Britain’s House of Windsor has had a festive few years, including the most recent celebration of the birth of a baby boy, son of the Duke and Duchess of Sussex, better known as Prince Harry and Meghan Markle. To the consternation of many royal-watchers, the couple chose to reveal the baby two days after the birth instead of presenting the baby at the maternity ward. This delay a broke a four-decade tradition of the public having immediate access to the newborn and mother.
In the last century, modern media has allowed the public unprecedented access to royal families during major life events. Prior to World War I, members of Britain’s royal family married privately in royal chapels or palaces. In an effort to strengthen their connection to the British people and minimize their relations with Germany after World War I, the royal family began using Westminster Abbey—a location that could house for more guests than a small royal chapel—as a wedding venue. The 1953 coronation of Queen Elizabeth II was the first to be televised, giving the wider public a view of the solemnity of the ceremony, the splendor of the queen's gown, and the magnificence of the crown jewels.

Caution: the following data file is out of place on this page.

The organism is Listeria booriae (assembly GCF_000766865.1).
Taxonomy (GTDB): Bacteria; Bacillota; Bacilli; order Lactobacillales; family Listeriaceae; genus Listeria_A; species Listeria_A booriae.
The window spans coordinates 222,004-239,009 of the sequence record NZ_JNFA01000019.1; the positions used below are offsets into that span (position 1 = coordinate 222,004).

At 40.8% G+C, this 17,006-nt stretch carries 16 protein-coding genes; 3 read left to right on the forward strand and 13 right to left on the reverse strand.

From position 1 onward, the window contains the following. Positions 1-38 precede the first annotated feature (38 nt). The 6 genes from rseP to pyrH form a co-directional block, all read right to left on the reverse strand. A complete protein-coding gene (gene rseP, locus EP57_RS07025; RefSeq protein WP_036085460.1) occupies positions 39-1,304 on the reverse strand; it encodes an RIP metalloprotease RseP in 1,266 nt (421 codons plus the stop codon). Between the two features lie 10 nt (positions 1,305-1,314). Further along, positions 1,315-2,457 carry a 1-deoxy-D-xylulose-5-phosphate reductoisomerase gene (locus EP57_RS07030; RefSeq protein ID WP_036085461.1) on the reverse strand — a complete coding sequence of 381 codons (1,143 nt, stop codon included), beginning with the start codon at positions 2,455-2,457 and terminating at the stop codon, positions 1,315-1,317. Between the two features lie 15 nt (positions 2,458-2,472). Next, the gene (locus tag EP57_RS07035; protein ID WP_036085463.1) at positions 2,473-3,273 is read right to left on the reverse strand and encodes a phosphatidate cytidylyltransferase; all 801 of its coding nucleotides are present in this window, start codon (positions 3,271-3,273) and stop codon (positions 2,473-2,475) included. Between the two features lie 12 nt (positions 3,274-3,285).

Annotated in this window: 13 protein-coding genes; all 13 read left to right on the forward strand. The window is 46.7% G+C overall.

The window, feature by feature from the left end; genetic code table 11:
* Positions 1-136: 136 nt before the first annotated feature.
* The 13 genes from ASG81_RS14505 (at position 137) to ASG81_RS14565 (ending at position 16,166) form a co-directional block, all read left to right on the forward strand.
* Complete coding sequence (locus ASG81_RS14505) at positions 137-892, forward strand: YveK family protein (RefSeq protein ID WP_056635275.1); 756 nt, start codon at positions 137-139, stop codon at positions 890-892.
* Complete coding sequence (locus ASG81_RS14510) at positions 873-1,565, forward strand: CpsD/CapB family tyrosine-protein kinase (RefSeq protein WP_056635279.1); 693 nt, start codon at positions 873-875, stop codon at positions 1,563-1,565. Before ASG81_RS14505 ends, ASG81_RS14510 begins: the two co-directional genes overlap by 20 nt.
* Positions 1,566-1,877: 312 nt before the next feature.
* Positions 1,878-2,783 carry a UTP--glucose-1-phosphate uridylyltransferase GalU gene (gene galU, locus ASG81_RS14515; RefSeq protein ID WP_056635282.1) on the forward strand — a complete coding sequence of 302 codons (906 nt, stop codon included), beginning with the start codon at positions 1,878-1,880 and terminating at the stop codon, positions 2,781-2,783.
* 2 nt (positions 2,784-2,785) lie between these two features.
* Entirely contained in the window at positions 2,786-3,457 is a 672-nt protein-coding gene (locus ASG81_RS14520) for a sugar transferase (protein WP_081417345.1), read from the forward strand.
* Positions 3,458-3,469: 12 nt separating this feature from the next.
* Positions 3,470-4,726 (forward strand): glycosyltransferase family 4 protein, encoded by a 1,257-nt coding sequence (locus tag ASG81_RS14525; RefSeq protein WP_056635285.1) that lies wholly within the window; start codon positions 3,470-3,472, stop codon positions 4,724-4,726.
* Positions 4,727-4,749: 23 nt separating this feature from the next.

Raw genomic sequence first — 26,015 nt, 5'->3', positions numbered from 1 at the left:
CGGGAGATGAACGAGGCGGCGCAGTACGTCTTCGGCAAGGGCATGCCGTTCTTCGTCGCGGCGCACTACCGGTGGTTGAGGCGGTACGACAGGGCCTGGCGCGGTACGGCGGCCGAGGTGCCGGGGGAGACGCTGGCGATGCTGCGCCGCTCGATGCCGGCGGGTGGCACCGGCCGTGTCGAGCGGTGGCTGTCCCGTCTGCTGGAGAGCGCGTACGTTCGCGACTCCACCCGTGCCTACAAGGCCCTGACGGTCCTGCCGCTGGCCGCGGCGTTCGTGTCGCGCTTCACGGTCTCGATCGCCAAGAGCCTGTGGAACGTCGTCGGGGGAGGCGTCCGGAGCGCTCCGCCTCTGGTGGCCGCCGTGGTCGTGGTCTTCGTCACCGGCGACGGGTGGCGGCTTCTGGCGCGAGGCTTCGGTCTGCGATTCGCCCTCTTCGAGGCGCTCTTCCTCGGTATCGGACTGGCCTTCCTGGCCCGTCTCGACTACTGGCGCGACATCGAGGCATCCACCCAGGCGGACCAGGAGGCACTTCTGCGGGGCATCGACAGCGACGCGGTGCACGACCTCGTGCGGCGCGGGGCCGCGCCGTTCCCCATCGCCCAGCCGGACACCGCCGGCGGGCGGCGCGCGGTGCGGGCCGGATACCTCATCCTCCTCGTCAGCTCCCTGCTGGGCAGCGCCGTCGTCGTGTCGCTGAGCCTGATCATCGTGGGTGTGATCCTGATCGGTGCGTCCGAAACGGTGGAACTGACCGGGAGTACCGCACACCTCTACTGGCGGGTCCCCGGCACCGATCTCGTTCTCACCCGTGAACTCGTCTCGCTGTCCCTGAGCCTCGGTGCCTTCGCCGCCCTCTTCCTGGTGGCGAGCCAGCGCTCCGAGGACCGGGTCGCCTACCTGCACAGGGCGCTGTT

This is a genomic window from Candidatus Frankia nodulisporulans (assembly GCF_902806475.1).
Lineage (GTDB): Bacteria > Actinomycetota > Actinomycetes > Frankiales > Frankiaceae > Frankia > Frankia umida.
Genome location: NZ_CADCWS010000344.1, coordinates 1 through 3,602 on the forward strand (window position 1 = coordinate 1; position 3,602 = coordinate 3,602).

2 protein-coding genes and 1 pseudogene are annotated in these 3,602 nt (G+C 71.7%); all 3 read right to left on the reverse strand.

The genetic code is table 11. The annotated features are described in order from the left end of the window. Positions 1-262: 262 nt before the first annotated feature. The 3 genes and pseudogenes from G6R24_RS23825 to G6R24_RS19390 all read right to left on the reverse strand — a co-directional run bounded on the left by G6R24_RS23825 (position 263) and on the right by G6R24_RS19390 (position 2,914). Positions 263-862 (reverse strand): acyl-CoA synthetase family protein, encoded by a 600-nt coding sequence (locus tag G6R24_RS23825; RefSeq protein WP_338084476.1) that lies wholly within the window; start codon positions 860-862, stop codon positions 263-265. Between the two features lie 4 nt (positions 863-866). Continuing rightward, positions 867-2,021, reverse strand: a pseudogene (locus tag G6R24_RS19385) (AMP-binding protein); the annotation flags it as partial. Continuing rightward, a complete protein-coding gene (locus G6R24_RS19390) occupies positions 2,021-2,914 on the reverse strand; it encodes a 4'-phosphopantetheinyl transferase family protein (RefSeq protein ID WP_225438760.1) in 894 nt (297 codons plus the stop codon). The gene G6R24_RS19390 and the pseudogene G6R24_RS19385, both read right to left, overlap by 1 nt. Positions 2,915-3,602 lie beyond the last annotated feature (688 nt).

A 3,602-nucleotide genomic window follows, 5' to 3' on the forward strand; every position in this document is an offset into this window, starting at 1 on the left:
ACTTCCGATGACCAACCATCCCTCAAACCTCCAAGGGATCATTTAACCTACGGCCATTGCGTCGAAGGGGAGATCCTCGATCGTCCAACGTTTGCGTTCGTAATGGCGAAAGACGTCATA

These grand celebrations and public presentations are by no means exclusive to the British crown, though. Elaborate ceremonies, costumes, and regalia have long marked the lives of royalty from countries of all shapes and sizes. These historic photos offer a glimpse of well-dressed royals from around the globe—some on their wedding days, some in their military attire, and some in traditional status-signifying garb—pulling back the veil of mystery that sometimes shrouds monarchs and their children. While some of the images are missing the date that they were taken, the embellishments of royal life still shine through, showing examples of royalty through the ages. (See Queen Elizabeth II’s rule in 15 pictures.)